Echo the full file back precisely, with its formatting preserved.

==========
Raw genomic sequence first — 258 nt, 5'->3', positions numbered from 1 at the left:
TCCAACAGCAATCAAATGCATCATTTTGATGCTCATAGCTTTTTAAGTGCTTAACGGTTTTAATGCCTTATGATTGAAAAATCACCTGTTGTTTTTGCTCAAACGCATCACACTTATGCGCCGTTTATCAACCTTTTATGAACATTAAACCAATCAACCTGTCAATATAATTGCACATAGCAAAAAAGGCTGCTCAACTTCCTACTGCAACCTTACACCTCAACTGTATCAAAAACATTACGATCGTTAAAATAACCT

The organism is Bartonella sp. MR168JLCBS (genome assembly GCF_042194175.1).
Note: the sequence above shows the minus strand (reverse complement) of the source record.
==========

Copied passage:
Raw genomic sequence first — 258 nt, 5'->3', positions numbered from 1 at the left:
TCCAACAGCAATCAAATGCATCATTTTGATGCTCATAGCTTTTTAAGTGCTTAACGGTTTTAATGCCTTATGATTGAAAAATCACCTGTTGTTTTTGCTCAAACGCATCACACTTATGCGCCGTTTATCAACCTTTTATGAACATTAAACCAATCAACCTGTCAATATAATTGCACATAGCAAAAAAGGCTGCTCAACTTCCTACTGCAACCTTACACCTCAACTGTATCAAAAACATTACGATCGTTAAAATAACCT

The organism is Bartonella sp. MR168JLCBS (genome assembly GCF_042194175.1).
Note: the sequence above shows the minus strand (reverse complement) of the source record.